Atop a mesa near Many Farms, Ariz., in the heart of Navajo territory, horses were stomping the ground one recent afternoon, as if trying to draw water from a pond that is now just cracked dirt.
By Fernando Santos
AZTEC, N.M. — The land is parched, the fields are withering and thousands of the nation’s horses are being left to fend for themselves on the dried range, abandoned by people who can no longer afford to feed them.
The Navajos have no tally on the number of feral horses on their land. A $2 million effort to count and round them up was vetoed by the tribe’s president because of the cost.
They have been dropping dead in the Navajo reservation in the Southwest, where neighbors are battling neighbors and livestock for water, an inherently scant resource on tribal land. They have been found stumbling through state parks in Missouri, in backyards and along country roads in Illinois, and among ranch herds in Texas where they do not belong.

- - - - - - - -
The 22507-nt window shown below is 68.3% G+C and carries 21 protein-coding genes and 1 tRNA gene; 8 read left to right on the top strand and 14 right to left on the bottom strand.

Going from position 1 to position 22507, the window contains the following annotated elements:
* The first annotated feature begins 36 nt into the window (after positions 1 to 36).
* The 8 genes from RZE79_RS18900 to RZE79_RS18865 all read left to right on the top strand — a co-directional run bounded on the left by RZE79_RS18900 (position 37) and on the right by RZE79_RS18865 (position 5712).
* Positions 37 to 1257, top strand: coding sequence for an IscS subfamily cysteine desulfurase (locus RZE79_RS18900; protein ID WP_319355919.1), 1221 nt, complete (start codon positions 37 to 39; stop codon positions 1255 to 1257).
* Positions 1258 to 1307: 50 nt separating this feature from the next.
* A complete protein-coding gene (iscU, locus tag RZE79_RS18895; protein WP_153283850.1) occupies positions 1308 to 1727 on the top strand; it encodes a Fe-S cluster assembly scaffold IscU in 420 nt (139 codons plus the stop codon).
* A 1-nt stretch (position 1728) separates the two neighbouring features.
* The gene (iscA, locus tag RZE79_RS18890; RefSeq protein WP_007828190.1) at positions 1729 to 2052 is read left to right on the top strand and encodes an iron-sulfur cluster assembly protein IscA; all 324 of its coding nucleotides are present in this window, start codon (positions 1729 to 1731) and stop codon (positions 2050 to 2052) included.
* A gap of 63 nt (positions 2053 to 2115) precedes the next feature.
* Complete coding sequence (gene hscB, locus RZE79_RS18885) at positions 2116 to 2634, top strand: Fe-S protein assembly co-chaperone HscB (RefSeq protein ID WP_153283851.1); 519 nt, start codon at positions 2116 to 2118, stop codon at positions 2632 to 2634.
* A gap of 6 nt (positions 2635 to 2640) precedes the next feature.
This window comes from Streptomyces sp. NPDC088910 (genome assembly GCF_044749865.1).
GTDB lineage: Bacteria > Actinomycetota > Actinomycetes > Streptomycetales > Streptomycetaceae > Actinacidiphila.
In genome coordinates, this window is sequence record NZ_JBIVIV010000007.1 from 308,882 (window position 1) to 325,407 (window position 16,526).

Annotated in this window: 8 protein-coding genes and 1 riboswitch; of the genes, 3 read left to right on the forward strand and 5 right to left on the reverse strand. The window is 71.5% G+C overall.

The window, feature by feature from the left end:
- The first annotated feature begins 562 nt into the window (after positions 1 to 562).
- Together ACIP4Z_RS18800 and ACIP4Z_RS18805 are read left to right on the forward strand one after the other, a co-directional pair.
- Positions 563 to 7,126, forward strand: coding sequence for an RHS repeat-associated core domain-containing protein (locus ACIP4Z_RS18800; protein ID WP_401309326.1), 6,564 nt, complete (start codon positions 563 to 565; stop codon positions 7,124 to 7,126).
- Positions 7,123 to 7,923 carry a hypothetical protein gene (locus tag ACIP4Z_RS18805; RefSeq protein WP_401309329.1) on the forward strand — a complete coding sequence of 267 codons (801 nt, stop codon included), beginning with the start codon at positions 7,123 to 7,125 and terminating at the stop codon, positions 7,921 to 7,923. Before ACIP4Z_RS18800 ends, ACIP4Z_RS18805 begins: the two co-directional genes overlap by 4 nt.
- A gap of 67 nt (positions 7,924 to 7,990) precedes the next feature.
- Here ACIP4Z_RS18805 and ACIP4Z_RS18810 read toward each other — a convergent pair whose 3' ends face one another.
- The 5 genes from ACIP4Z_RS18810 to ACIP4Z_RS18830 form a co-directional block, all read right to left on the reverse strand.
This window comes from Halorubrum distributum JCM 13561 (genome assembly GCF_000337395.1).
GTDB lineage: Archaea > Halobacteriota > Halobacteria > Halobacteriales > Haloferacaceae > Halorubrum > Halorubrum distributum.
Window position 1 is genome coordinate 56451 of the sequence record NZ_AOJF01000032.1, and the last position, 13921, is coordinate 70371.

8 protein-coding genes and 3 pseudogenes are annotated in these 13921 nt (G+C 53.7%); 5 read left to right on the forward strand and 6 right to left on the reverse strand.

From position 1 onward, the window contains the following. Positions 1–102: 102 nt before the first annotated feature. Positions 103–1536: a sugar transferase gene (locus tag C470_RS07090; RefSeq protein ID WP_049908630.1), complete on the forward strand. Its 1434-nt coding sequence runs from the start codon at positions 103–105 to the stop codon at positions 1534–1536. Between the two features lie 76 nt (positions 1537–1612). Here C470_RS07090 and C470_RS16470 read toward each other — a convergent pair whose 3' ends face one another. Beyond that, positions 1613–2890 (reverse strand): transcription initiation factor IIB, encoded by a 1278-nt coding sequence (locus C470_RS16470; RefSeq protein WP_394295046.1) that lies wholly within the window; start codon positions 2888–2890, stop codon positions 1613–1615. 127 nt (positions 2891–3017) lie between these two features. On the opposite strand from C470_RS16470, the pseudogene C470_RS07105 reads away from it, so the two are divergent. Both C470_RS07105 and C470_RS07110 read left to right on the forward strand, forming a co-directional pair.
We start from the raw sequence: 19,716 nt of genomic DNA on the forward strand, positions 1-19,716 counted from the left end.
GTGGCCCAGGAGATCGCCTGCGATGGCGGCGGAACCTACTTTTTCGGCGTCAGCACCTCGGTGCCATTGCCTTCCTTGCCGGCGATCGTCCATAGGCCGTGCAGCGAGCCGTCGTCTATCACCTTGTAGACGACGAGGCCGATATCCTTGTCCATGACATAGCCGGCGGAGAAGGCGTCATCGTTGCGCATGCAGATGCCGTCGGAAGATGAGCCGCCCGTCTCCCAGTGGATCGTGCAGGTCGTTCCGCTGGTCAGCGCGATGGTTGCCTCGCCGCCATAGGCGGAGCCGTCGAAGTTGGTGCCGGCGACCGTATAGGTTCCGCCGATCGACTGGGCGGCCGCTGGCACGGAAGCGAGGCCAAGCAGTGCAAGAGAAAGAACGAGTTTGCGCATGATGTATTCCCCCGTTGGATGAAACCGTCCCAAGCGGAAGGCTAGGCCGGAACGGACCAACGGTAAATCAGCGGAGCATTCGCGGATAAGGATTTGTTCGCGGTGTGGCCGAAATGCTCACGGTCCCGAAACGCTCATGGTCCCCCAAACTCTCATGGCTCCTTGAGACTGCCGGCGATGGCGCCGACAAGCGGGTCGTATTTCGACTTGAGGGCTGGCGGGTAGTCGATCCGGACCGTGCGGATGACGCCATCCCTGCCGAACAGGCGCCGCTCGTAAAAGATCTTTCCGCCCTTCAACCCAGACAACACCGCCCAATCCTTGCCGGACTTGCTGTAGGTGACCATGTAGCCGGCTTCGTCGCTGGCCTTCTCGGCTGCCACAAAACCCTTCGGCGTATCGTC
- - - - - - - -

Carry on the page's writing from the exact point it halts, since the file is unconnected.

Some are taken to rescue farms or foster homes — lifelines that are also buckling under the pressure of the nation’s worst drought in half a century, which has pushed the price of grain and hay needed to feed the animals beyond the reach of many families already struggling in the tight economy.
And still the drought rages on. The most recent federal assessment is that parts of at least 33 states, mostly in the West and the Midwest, are experiencing drought conditions that are severe or worse. It is affecting 87 percent of the land dedicated to growing corn, 63 percent of the land for hay and 72 percent of the land used for cattle.
With water tables falling, fields are crusting and cracking, creeks are running dry. Water holes first shrink, then vanish altogether. And dozens of wildfires are consuming forests and grassland across the West.
While precise figures are hard to come by, rough estimates from the Unwanted Horse Coalition, an alliance of equine organizations based in Washington, puts the number of unwanted horses — those given up on by their owners for whatever reasons — at 170,000 to 180,000 nationwide, said Ericka Caslin, the group’s director.
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